Citebase Search was an experimental, semi-autonomous citation index for free, online research literature created at the University of Southampton as part of the Open Citation Project.[1][2][3] It harvested open access e-prints (most author self-archived) from OAI-PMH compliant archives, parses and links their references and indexes the metadata in a Xapian-based search engine.[4] Citebase went live in 2005[1] and ceased opeartion in 2013.[3][5]

More than three-quarters of the papers indexed were author self-archived in the ArXiv archive, which includes physics, maths and computer science.[6] Some (published) biomedical papers were indexed from BioMed Central and PubMed Central.[6]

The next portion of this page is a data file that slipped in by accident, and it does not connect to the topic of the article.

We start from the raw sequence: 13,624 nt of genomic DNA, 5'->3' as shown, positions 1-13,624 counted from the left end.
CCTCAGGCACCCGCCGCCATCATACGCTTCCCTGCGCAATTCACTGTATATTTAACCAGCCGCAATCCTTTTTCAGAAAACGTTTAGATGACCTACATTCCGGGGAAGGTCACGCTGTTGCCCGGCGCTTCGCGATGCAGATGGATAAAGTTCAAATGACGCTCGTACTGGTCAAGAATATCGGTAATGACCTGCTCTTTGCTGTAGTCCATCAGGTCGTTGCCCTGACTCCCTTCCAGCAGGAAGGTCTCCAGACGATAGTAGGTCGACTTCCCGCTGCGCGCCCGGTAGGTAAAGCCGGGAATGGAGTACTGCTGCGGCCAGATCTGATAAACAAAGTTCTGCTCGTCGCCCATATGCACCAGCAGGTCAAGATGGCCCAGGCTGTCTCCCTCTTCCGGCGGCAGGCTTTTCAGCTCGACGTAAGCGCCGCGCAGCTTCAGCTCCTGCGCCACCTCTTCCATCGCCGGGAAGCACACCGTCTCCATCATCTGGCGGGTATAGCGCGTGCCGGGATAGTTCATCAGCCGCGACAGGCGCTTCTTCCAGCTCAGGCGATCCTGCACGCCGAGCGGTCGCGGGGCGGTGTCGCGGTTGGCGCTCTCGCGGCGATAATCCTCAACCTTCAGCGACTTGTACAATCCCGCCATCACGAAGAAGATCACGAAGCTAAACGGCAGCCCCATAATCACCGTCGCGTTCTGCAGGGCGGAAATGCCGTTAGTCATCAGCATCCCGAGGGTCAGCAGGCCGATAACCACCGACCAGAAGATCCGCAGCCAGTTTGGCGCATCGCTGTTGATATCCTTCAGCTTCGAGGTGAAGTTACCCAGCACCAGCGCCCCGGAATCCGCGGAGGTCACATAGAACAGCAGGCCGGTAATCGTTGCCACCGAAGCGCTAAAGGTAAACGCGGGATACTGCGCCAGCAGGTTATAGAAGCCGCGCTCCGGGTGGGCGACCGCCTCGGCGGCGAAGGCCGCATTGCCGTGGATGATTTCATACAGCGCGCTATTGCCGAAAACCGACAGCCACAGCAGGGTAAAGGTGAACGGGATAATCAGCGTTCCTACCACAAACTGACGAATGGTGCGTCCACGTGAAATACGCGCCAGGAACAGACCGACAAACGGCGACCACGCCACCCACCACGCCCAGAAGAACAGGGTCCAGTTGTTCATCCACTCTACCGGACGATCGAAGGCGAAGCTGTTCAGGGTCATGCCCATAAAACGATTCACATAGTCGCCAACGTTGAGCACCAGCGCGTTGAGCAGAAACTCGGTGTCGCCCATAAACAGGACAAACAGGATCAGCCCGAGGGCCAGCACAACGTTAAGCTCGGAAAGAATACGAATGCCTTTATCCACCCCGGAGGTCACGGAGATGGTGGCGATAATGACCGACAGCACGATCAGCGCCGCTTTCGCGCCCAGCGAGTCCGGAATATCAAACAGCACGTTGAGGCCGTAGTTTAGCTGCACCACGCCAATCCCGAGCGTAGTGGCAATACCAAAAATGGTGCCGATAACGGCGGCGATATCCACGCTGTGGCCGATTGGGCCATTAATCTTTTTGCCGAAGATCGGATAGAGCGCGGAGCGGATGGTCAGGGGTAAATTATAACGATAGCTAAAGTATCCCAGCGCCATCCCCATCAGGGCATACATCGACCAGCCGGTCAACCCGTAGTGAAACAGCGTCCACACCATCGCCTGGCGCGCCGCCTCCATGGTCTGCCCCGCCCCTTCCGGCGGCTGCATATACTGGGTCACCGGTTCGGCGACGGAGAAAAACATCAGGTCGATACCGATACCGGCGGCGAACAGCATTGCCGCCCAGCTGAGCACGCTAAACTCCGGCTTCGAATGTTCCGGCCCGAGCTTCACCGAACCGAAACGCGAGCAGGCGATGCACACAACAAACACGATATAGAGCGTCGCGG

See alsoEdit


  1. ^ a b Brody, Timothy (2006). Evaluating Research Impact through Open Access to Scholarly Communication (phd thesis). University of Southampton.
  2. ^ "Citebase". Archived from the original on 2013-07-06. Retrieved 2013-04-05.
  3. ^ a b Shotton, David (2013-10-17). "Publishing: Open citations". Nature News. 502 (7471): 295. doi:10.1038/502295a.
  4. ^ Harnad, Stevan (2008-11-14). "Open access scientometrics and the UK Research Assessment Exercise". Scientometrics. 79 (1): 147–156. arXiv:cs/0703131. doi:10.1007/s11192-009-0409-z. ISSN 0138-9130.
  5. ^ "Archive of 2013 citebase home page". Retrieved 2019-06-07.
  6. ^ a b Steve Hitchcock, Arouna Woukeu, Tim Brody, Les Carr, Wendy Hall and Stevan Harnad (2003). "Citebase Evaluation Report: Full Official Version: OpCit". maint: uses authors parameter (link)

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